quark and using masterpages in typesetting the book

More Quark Lessons Learned

Quark and The Reluctant Typographer Page

Drop Caps

Preparing the Manuscript for Import to Quark

Importing to Quark

Linking Pages

Adding Pages with Lots of Text Boxes

Quark's Collect for Output

Dealing with Fonts

What to Send to the Printer

Creating Individual PDF Pages From an Entire Book

Adding Pages and Master Pages

After I’d typeset my book, and all the front matter and a few pages of back matter, I was so proud—but a little apprehensive at facing one of the final steps to having completed my project. I had to link the front matter and back matter to that 306 page manuscript. But I knew it could be done. Of course it could. One saw books all the time with everything between the covers, so I knew it was just a matter of figuring out how.

It took me one frustrating evening, repeated attempts searching my Quark bible, dialogue boxes coming up telling me I couldn’t link a text box with text to another—didn’t make any sense to me at all—and a good night sleep (though how I managed to sleep well I don’t know) to realize my mistake. I opened my eyes and thought—You idiot, Quark doesn’t link pages. Quark links text boxes. I still don’t think I like those text boxes having to be “empty,” but at least I realized what I had to do. I had to add pages to the front and back of my document.

Something else I discovered. If you try to import text from one Quark document to another, gobbledy-gook is imported—that’s the vernacular for some strange “code.” I’d already created my front and back pages in Quark. I couldn’t import them, but copying and pasting worked fine. Since I was only adding 10 pages in the front and three in the back, it turned into a relatively simple task.

But I had a bigger problem than getting the text into the document.

That was the pages—facing pages—recto pages on the right, verso on the left. The solution—with that few number of pages—turned out to be simple once I figured it out [Y’all, please don’t break your computer in dealing with this stuff—there’s always a way. Just stay calm—take a break—and ALWAYS save your document before you start so you can “revert to save” when you mess up].

I added my pages with the “insert page” from the menu. When the dialogue box comes up, tell the system where to add the number of pages. These will appear on the document layout. Make sure when you specify the master page you are basing them on, you use “single” pages vice “facing” pages. This is the key to keeping those verso and recto pages straight.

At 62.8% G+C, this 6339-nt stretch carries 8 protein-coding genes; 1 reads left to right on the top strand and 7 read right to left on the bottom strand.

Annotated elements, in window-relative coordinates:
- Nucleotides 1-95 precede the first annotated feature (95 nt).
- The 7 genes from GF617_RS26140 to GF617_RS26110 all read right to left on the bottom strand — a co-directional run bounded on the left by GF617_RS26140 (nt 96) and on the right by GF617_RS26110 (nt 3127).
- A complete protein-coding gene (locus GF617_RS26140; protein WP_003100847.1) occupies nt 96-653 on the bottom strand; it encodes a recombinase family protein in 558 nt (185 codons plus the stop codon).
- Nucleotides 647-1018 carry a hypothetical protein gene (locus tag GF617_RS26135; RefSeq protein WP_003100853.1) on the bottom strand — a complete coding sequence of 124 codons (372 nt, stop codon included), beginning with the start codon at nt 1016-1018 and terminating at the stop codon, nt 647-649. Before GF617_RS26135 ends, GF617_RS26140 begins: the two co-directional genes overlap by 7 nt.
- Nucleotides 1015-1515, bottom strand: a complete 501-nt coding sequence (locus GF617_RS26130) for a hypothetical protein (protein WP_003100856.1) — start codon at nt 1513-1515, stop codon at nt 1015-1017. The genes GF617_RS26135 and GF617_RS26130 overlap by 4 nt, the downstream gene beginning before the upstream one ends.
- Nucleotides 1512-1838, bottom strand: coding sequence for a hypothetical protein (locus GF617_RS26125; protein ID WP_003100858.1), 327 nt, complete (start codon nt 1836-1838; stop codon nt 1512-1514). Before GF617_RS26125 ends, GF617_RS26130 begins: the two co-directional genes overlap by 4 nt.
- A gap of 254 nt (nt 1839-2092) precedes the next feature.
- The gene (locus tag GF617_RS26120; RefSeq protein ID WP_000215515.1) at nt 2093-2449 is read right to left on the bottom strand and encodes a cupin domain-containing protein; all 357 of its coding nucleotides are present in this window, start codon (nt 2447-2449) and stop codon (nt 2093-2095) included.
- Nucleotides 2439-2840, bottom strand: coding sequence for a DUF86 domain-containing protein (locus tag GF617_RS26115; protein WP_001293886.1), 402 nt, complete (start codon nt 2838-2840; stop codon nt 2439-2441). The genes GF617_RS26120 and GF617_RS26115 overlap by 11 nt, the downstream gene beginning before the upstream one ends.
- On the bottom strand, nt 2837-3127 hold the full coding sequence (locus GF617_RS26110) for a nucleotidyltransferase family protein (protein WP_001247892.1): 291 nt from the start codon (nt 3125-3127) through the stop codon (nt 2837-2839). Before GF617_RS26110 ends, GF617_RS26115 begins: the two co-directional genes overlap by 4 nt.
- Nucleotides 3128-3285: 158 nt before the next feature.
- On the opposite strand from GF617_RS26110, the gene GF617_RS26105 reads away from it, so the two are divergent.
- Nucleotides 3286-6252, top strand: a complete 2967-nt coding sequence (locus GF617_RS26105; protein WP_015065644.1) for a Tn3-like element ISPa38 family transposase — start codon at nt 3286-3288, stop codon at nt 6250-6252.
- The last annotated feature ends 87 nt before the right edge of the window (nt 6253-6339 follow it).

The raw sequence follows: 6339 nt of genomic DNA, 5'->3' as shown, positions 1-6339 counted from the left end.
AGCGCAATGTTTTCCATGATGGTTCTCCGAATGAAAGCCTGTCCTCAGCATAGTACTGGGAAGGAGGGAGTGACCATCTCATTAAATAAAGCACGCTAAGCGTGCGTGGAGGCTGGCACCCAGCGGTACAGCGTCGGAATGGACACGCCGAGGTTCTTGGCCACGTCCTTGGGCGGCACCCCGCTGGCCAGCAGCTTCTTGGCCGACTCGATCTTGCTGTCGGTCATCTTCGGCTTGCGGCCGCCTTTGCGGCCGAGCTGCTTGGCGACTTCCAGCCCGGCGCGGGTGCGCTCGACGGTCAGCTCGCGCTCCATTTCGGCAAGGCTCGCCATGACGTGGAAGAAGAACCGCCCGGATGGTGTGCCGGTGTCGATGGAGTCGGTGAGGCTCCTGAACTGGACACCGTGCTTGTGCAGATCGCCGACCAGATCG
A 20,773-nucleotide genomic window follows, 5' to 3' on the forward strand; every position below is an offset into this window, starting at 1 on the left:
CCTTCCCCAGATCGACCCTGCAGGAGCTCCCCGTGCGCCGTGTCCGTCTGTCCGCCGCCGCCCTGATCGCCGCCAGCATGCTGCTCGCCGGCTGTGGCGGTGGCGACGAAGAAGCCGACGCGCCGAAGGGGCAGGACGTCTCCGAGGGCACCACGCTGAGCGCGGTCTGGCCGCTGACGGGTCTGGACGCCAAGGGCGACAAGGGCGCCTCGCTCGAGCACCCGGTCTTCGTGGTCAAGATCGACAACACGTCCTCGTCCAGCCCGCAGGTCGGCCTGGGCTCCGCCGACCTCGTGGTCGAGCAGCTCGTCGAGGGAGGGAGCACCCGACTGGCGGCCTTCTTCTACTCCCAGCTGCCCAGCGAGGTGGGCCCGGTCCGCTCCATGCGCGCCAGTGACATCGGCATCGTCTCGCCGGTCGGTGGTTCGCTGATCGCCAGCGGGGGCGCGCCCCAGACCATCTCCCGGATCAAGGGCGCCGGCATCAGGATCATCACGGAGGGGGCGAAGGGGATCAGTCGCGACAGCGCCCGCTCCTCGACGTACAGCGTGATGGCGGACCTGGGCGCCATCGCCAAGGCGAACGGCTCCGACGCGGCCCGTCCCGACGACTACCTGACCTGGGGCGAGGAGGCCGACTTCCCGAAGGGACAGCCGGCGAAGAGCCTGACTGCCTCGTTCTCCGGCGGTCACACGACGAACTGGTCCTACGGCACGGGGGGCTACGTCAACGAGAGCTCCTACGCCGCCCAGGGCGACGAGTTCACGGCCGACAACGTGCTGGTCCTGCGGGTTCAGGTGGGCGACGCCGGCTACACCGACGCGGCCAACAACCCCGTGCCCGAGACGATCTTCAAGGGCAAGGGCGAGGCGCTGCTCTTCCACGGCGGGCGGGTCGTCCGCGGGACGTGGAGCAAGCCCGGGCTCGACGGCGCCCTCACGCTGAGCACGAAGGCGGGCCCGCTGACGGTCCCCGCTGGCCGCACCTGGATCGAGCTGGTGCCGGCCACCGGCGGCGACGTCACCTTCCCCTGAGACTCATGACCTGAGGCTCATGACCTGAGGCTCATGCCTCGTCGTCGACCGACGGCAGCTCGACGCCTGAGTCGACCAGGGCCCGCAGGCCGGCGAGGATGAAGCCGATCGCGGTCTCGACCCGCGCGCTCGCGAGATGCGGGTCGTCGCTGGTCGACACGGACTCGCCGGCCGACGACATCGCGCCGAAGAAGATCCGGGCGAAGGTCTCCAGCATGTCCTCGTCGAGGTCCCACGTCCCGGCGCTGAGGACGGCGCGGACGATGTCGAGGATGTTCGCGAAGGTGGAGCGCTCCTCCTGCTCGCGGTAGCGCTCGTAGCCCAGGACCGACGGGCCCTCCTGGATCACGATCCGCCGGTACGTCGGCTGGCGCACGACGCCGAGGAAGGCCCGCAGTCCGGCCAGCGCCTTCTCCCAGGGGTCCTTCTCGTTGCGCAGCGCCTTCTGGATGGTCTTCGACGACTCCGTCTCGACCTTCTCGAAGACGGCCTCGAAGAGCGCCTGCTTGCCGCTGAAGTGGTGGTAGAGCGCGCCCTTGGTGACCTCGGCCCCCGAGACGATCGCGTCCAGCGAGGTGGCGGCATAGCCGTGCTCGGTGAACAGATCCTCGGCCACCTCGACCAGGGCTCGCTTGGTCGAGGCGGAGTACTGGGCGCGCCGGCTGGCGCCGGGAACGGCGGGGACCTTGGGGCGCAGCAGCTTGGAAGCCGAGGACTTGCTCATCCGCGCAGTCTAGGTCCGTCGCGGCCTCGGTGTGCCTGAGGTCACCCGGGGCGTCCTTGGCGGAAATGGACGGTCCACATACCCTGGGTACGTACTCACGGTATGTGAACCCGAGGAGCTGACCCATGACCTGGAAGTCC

Now, regarding adding Master Pages. Every page in your document is based on a master page. Of the pages in my 320 page document, I believe 316 pages are based on one master page. If you want to create another page based on a different master page, it’s really simple. Here goes:

Go to “View” and “Show document layout.”
Go to the document you’re adding pages to. Go to “Page” hit “insert.” Tell the system where to add the pages.
Click “OK.” They magically appear on the document layout page—they won’t be annotated, because you haven’t said which Master Page you want them based on yet.
This is where you choose a single or facing master page from the ones already existing. You pull it over your little blank page on the document layout palette and right click. Ha! The letter appears. If you are inserting pages into a document formed with “Facing pages” such as a book—I strongly suggest you base your inserted page on a “single” vice “facing” master page. Quark insists on having a first page “recto” and will force the issue if you add “facing” master pages. Yes, if you’re adding an odd number of pages you would think it would work out the same—maybe???? Save yourself the grief and add single pages.
Now if you want to add a “new” master page—after you’ve inserted your new pages and they have appeared on the document layout palette, go up to the section of the palette where the master pages are listed: A-MasterA, B-MasterB—that section. Toggle down and create a space beneath the existing master pages.
Then go up to the next section where the little page icons are located—one is for single and the one with the cropped corners is for facing master pages. Choose one. Click and pull down to the master page pallet and lay it over the page you want based on the new master page. Quark will name it with the next letter up.
Now, if you’ll go down to the bottom left side of your page and check your pages in the “show” pages pane. Click the arrow and move back to the left. Sure enough, your new master page should be there.

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